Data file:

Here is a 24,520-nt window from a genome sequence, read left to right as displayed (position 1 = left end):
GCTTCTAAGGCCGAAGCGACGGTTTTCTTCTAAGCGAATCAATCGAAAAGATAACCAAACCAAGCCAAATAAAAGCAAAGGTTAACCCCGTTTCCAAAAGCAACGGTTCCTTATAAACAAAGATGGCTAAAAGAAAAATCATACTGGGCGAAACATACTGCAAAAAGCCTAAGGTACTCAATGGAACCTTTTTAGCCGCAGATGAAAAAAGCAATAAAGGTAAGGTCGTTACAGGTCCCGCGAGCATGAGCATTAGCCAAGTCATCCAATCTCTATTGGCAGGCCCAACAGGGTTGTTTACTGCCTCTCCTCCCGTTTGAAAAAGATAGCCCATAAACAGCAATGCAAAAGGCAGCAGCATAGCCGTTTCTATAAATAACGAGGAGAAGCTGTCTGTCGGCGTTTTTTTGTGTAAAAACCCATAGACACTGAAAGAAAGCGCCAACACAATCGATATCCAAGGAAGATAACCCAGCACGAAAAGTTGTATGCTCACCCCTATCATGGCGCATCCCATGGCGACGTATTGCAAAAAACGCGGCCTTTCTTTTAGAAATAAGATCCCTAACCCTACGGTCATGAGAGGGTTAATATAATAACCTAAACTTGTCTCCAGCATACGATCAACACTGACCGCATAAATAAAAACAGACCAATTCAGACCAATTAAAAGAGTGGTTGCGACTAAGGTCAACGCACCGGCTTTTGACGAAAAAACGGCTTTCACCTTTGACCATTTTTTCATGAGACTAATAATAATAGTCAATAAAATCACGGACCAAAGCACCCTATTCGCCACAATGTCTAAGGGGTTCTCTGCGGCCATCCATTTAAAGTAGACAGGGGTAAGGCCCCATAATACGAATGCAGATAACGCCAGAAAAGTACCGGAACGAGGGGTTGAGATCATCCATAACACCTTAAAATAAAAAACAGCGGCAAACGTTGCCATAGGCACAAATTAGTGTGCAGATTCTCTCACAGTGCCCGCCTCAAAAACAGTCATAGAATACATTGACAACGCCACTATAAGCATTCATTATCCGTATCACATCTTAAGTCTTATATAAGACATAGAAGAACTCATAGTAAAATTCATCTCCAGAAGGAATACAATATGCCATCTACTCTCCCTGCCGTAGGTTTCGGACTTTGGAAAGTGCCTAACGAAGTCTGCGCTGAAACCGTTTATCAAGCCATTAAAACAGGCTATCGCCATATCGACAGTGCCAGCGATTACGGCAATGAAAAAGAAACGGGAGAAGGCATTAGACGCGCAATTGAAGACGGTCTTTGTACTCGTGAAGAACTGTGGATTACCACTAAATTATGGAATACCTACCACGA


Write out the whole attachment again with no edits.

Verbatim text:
Here is a 24,520-nt window from a genome sequence, read left to right as displayed (position 1 = left end):
GCTTCTAAGGCCGAAGCGACGGTTTTCTTCTAAGCGAATCAATCGAAAAGATAACCAAACCAAGCCAAATAAAAGCAAAGGTTAACCCCGTTTCCAAAAGCAACGGTTCCTTATAAACAAAGATGGCTAAAAGAAAAATCATACTGGGCGAAACATACTGCAAAAAGCCTAAGGTACTCAATGGAACCTTTTTAGCCGCAGATGAAAAAAGCAATAAAGGTAAGGTCGTTACAGGTCCCGCGAGCATGAGCATTAGCCAAGTCATCCAATCTCTATTGGCAGGCCCAACAGGGTTGTTTACTGCCTCTCCTCCCGTTTGAAAAAGATAGCCCATAAACAGCAATGCAAAAGGCAGCAGCATAGCCGTTTCTATAAATAACGAGGAGAAGCTGTCTGTCGGCGTTTTTTTGTGTAAAAACCCATAGACACTGAAAGAAAGCGCCAACACAATCGATATCCAAGGAAGATAACCCAGCACGAAAAGTTGTATGCTCACCCCTATCATGGCGCATCCCATGGCGACGTATTGCAAAAAACGCGGCCTTTCTTTTAGAAATAAGATCCCTAACCCTACGGTCATGAGAGGGTTAATATAATAACCTAAACTTGTCTCCAGCATACGATCAACACTGACCGCATAAATAAAAACAGACCAATTCAGACCAATTAAAAGAGTGGTTGCGACTAAGGTCAACGCACCGGCTTTTGACGAAAAAACGGCTTTCACCTTTGACCATTTTTTCATGAGACTAATAATAATAGTCAATAAAATCACGGACCAAAGCACCCTATTCGCCACAATGTCTAAGGGGTTCTCTGCGGCCATCCATTTAAAGTAGACAGGGGTAAGGCCCCATAATACGAATGCAGATAACGCCAGAAAAGTACCGGAACGAGGGGTTGAGATCATCCATAACACCTTAAAATAAAAAACAGCGGCAAACGTTGCCATAGGCACAAATTAGTGTGCAGATTCTCTCACAGTGCCCGCCTCAAAAACAGTCATAGAATACATTGACAACGCCACTATAAGCATTCATTATCCGTATCACATCTTAAGTCTTATATAAGACATAGAAGAACTCATAGTAAAATTCATCTCCAGAAGGAATACAATATGCCATCTACTCTCCCTGCCGTAGGTTTCGGACTTTGGAAAGTGCCTAACGAAGTCTGCGCTGAAACCGTTTATCAAGCCATTAAAACAGGCTATCGCCATATCGACAGTGCCAGCGATTACGGCAATGAAAAAGAAACGGGAGAAGGCATTAGACGCGCAATTGAAGACGGTCTTTGTACTCGTGAAGAACTGTGGATTACCACTAAATTATGGAATACCTACCACGA